The poll confirms the "10-books-sold-per-capita" figure - but when you ask people, Americans read only 4 or 5 books per adult. (That's more like 3- or 4 books-read-per-capita.)

Which means that most of the books that are sold remain unread.
(That's true even before you count library books, used books, passed-around books, etc. in the "books read" total.) That factoid is a little dismaying all by itself.

21Jesse_wiedinmyer
Aug 22, 2010, 1:05pm Top

Well, regardless, I'd say that however you look at it, the numbers are still pretty low.

I once took the lit specific GRE (a practice version) for shits and giggles. I think I received an 86th percentile score on it. Which is kind of scary when you consider that I didn't graduate from high school or go to college.

But then again, the older I get, the less convinced I am that being conversant with what's inside of books has much practical value.

22pollux
Aug 22, 2010, 1:12pm Top

111 books read in 2009 and 70 books read so far in 2010.

I do read every word EXCEPT for car and/or foot chases and fights. I just skim quickly through those as I am only interested in the outcome of said chase or fight.

Also speed up those scenes when watching a movie or TV.

23Phocion
Aug 22, 2010, 1:23pm Top

21: I've been through high school and college, but I do not consider your testing all that scary. Standardized testing is ridiculed for a reason; but people would rather have public education than not have it.

Books have more entertainment value than practical value. Remember, more civilizations have existed throughout history without written literature than with it; Rousseau thought the only real book of value, the only book he'd let a child touch, was Robinson Crusoe because it taught us to survive in nature.

Like mathematics, it's just a tool we've used to describe the world around us, or the world we'd like to see.

24AsYouKnow_Bob
Aug 22, 2010, 1:31pm Top

#21But then again, the older I get, the less convinced I am that being conversant with what's inside of books has much practical value.

Well, sure. But there's always a good Chilton's Repair and Tune-up Guide.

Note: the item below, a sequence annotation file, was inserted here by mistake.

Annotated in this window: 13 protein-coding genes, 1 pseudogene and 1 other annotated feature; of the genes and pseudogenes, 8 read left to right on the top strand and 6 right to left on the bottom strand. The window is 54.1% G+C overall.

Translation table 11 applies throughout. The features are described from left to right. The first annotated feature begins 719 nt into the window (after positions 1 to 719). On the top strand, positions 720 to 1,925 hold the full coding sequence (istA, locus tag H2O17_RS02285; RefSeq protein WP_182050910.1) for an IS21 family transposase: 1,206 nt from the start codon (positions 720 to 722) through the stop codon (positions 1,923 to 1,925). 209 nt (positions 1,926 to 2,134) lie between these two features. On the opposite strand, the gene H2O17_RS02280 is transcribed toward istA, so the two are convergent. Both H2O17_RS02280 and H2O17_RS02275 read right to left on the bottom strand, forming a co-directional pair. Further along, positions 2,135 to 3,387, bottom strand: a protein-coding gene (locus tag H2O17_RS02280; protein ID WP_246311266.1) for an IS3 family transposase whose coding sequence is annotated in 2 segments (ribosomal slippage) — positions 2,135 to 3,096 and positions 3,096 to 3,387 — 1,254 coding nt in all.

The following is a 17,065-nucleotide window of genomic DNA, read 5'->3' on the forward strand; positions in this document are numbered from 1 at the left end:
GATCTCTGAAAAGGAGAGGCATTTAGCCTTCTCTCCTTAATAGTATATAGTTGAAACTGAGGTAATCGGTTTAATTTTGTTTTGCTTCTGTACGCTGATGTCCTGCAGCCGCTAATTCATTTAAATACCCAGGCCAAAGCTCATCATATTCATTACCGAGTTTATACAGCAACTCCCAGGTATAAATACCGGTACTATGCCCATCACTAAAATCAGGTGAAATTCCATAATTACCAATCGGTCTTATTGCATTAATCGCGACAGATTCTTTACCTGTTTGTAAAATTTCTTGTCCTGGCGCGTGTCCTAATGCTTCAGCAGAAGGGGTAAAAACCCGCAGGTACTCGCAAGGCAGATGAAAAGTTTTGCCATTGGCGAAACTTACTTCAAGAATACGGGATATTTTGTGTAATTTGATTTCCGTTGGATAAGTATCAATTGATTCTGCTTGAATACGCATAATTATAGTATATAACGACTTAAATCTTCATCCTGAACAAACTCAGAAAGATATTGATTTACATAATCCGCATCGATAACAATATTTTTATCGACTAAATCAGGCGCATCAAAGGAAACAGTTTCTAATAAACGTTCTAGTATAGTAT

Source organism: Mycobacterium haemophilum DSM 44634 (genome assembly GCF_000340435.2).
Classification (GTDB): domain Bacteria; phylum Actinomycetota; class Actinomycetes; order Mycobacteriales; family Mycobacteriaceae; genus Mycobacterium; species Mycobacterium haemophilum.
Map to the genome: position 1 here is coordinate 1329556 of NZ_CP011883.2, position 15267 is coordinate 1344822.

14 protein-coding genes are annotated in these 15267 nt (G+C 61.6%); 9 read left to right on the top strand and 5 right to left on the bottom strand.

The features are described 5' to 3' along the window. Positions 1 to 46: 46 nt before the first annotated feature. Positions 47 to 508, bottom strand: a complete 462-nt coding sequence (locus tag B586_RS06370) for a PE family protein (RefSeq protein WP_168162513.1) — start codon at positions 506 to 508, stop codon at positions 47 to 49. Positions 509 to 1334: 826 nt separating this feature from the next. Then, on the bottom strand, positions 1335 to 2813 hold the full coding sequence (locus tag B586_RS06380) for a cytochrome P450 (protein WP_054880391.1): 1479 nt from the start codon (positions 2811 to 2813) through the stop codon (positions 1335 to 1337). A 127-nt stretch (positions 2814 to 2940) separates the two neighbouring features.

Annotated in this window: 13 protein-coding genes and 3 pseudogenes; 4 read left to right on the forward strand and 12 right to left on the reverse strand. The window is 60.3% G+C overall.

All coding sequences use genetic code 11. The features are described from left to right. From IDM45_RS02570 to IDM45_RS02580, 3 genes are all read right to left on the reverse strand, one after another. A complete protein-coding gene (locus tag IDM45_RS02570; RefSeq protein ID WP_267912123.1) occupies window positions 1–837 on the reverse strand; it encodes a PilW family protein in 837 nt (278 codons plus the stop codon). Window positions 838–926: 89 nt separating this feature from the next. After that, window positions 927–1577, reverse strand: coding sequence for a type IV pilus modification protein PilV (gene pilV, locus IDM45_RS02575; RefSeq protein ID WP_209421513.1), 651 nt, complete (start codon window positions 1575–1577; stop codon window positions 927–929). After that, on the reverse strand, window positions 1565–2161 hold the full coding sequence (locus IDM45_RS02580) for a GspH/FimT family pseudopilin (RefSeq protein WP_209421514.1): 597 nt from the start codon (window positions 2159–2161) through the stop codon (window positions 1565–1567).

25MmeRose
Aug 22, 2010, 1:31pm Top

I agree with Sophie236. I read 200+ per year and I really do READ them. Between testing when I was young and conversations about books recently, my comprehension and retention are way above average. Curiously, I can remember plots, characters and settings while forgetting authors and titles - frustrating - perhaps old age setting in?

I definitely skew the library statistics. 99% of the books I read come from the library. I had my husband get a library card so I could double the number of print and audio books I have on hold. Then there are the ebooks and audio downloads, with their own hold lists. My library is a slice of heaven.

26ari.joki
Aug 22, 2010, 2:09pm Top

When I was younger, I ploughed through about 10 books per week; even at that rate, comprehension and retention were between 70% and 80%. Once I even went through three of Ursula LeGuin's Canopus in Argos novels over a single rainy Saturday.

Now, as late middle age is setting in, it is more like three to five books per week.

27wugabuga
Aug 22, 2010, 4:38pm Top

#25 .... retention. I just finished The First Victim by RIdley Pearson. I found an old sheet the other day wherein I had read it back in 2004 yet there wasn't one thing that came back to me. Nothing sparked any memory cells whatsoever .... I think I might be in toruble .... LOL

28Mr.Durick
Edited: Aug 22, 2010, 6:39pm Top

Canopus in Argos is by Doris Lessing. With some admiration for Ms. Leguin notwithstanding, I believe they are orders of magnitude apart in writing competence.

Robert

29ari.joki
Aug 22, 2010, 6:48pm Top

>28 Mr.Durick: Argh